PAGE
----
by Mio Sakamoto (11)
It is almost three and half year since March 11, what a memorable day. At 9.0 on the Richter scale, maximum seismic intensity at 7, the earthquake hit in the east Japan. It named “The Great East Japan Earthquake.” This earthquake caused a huge tsunami and drowned towns at Sanriku coast. I went to those damaged areas, Ishinomaki and Onagawa on August 16th. The aim was to learn how the damaged areas look like from the children who live there. I conducted an interview for Children Reporters who work at The Kids Media Station at Ishinomaki.
First of all, I visited Hiyoriyama Park, Ishinomaki Port, Minato Elementary School and Onagawa Regional Medical Center (the old Onagawa town hospital.) Since Hiyoriyama Park is located at height, we could see a panoramic view of Ishinomaki city from there. There were landscape pictures taken before the earthquake posted in places. To compare with those pictures, it is clear that city landscape was dynamically changed. Buildings in the town disappeared sharply, resulting in almost vacant land in Minamihama Area and Kadonowaki Area. Sandbanks in Old Kitakami River got smaller than before because the tsunami flushed it out. A half destroyed building is still remained at Ishinomaki port. It was a pitiful sight.
Owing to the earthquake, Minato Second Elementary School (closed in 2013) unified to Minato Elementary School. On the site of Minato Second Elementary School, there were stone monuments commemorating closure of the school.
Although Onagawa Regional Medical Center was built at 18 meters height from the ground, the first floor of the building was flooded about 2 meters when the tsunami came. We saw many signs which indicate “tsunami attained at this point of height.” Also, small temporary housings still remain there. There were many things I couldn’t realize without going there.
After that, I visited children reporters in general incorporated association Kids Media Station to ask about the earthquake. Kids Media Station is an organization, publishes “Ishinomaki Hibi Kodomo Shinbun.”
When I asked how he felt when the earthquake happened, Ren Yaegashi (first year in Ishinomaki middle school) said “At that time, I was in fourth year in elementary school. So I was in school and I worried about my family members.”
Questioned about what he wants the town to be in the future, Hiroki Matsubayashi (first year in Hebita middle school) said “Since the tsunami hit our town, we could play only inside. I would like there to be more playgrounds” Also, according to Hinako Kimura (third year in Kadonowaki middle school), “After the earthquake, many stores in a shopping arcade were closed and became empty. So I hope stores would be opened again and become more bright.” Ren Yaegashi said “the stores are concentrated in the suburb area, I would like to make central area livelier.” Their opinions were mainly about town surroundings that have hugely changed from the tsunami.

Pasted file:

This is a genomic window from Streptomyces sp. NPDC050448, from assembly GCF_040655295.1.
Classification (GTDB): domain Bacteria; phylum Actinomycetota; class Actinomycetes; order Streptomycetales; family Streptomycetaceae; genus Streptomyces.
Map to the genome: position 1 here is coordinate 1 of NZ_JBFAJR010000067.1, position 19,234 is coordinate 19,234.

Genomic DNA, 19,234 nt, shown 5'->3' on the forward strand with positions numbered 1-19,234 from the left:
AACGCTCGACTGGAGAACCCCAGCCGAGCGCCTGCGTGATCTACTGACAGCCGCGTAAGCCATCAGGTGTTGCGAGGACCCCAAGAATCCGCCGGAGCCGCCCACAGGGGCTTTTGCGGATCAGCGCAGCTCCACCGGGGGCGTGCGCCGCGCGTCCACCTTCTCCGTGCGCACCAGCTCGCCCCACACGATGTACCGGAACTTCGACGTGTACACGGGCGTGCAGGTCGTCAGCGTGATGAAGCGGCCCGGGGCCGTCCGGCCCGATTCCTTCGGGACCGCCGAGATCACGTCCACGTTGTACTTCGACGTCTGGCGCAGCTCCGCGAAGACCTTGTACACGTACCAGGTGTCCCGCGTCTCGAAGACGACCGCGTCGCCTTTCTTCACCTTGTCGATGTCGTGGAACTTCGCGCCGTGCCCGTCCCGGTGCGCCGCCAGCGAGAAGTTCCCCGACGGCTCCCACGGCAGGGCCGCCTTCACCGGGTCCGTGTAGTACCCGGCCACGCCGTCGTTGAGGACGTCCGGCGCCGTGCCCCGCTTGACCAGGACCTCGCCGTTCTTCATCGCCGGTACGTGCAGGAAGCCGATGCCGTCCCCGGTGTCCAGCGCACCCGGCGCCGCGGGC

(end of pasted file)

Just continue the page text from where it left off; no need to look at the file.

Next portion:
When I was asking about whether the status quo of the city gradually approaches to their ideal, Yuuko Sakai (sixth grade in Kadonowaki elementary school) indicated that “It is approaching to the ideal. However, I don’t think the town became the ideal yet.” Ayaka Abe (sixth grade in Hebita elementary school) said “Minamihama area where Kadonowaki elementary school used to be there is now almost vacant area. The tsunami flushed almost everything out, there is grass only remained right now. That place is very dark because there are no lights, so I want to make that place brighter.” Hearing their answers, it seemed the area hasn’t recovered from the disaster or reached to the standard before.
What do they want people in other places to do is “I would be happy to if people in Japan will pay more attention to our town Ishinomaki and read “Ishinomaki Hibi Kodomo Shinbun.” On the one hand, there are reporter specified opinions there but on the other hand, there were opinions such “I hope many people will visit Ishinomaki and exchange with us.” (Kimura) or “I want the population of the visitors to increase than now. I would like them to know more about the earth quake.” (Abe). As stated above, there were many wishes for people to visit Ishinomaki.
Finally, I asked are there any lessons from the earthquake for people in Japan. Yaegashi said “People in Ishinomaki became more prepared for disasters than before. So, I would like people in other areas to be prepared for disasters.” Hinako Kimura also said “Since we can’t predict when earthquakes happen, I strongly recommend preparing for those unforeseen happenings.” Sakai indicated “It would be better to think about how to manage and survive from the earthquake on daily basis.” They told us their lessons from the earthquake.
As I visited in Ishinomaki, I felt an atmosphere which I couldn’t gain only watching documentaries or news through a screen. Also, I noticed there were many things I could never know as long as I could ask them who survived from the earthquake directly. If more people know about the earthquake by visiting the spot, it would be helpful for people to prepare for earthquakes whose epicenter is directly below Tokyo or Nankai Trough earthquake. To gain more knowledge about earthquakes will prevent people and cities from damaging.